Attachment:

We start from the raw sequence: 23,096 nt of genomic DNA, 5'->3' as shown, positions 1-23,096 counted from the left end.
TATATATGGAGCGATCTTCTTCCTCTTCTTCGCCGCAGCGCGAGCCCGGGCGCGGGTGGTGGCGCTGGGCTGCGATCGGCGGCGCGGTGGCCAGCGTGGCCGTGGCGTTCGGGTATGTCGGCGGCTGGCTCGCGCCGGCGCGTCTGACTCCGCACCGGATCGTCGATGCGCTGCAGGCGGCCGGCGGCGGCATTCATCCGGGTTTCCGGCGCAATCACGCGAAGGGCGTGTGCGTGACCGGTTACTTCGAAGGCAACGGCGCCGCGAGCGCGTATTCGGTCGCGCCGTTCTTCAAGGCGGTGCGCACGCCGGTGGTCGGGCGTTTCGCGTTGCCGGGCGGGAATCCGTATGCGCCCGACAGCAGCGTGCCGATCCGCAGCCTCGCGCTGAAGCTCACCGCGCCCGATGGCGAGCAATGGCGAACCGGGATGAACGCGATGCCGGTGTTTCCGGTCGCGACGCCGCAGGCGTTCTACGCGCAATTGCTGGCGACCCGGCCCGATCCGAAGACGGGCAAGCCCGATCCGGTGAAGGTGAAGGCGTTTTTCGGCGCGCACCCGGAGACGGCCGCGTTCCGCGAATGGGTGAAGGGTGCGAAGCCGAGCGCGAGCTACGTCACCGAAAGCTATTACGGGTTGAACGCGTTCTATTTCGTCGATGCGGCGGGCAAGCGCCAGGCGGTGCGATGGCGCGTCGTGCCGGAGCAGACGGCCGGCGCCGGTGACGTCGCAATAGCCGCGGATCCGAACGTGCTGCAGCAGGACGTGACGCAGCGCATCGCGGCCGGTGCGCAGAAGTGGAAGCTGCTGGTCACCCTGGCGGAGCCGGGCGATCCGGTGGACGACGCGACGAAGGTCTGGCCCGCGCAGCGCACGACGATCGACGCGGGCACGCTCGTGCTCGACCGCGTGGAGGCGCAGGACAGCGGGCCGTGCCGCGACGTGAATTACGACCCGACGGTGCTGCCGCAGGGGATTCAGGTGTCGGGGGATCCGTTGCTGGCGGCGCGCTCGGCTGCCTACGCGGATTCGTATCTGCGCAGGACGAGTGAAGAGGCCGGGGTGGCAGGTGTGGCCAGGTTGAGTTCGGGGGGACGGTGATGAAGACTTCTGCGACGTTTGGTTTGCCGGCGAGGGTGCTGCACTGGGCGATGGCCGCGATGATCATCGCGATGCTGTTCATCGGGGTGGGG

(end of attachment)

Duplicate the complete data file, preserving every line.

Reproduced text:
We start from the raw sequence: 23,096 nt of genomic DNA, 5'->3' as shown, positions 1-23,096 counted from the left end.
TATATATGGAGCGATCTTCTTCCTCTTCTTCGCCGCAGCGCGAGCCCGGGCGCGGGTGGTGGCGCTGGGCTGCGATCGGCGGCGCGGTGGCCAGCGTGGCCGTGGCGTTCGGGTATGTCGGCGGCTGGCTCGCGCCGGCGCGTCTGACTCCGCACCGGATCGTCGATGCGCTGCAGGCGGCCGGCGGCGGCATTCATCCGGGTTTCCGGCGCAATCACGCGAAGGGCGTGTGCGTGACCGGTTACTTCGAAGGCAACGGCGCCGCGAGCGCGTATTCGGTCGCGCCGTTCTTCAAGGCGGTGCGCACGCCGGTGGTCGGGCGTTTCGCGTTGCCGGGCGGGAATCCGTATGCGCCCGACAGCAGCGTGCCGATCCGCAGCCTCGCGCTGAAGCTCACCGCGCCCGATGGCGAGCAATGGCGAACCGGGATGAACGCGATGCCGGTGTTTCCGGTCGCGACGCCGCAGGCGTTCTACGCGCAATTGCTGGCGACCCGGCCCGATCCGAAGACGGGCAAGCCCGATCCGGTGAAGGTGAAGGCGTTTTTCGGCGCGCACCCGGAGACGGCCGCGTTCCGCGAATGGGTGAAGGGTGCGAAGCCGAGCGCGAGCTACGTCACCGAAAGCTATTACGGGTTGAACGCGTTCTATTTCGTCGATGCGGCGGGCAAGCGCCAGGCGGTGCGATGGCGCGTCGTGCCGGAGCAGACGGCCGGCGCCGGTGACGTCGCAATAGCCGCGGATCCGAACGTGCTGCAGCAGGACGTGACGCAGCGCATCGCGGCCGGTGCGCAGAAGTGGAAGCTGCTGGTCACCCTGGCGGAGCCGGGCGATCCGGTGGACGACGCGACGAAGGTCTGGCCCGCGCAGCGCACGACGATCGACGCGGGCACGCTCGTGCTCGACCGCGTGGAGGCGCAGGACAGCGGGCCGTGCCGCGACGTGAATTACGACCCGACGGTGCTGCCGCAGGGGATTCAGGTGTCGGGGGATCCGTTGCTGGCGGCGCGCTCGGCTGCCTACGCGGATTCGTATCTGCGCAGGACGAGTGAAGAGGCCGGGGTGGCAGGTGTGGCCAGGTTGAGTTCGGGGGGACGGTGATGAAGACTTCTGCGACGTTTGGTTTGCCGGCGAGGGTGCTGCACTGGGCGATGGCCGCGATGATCATCGCGATGCTGTTCATCGGGGTGGGG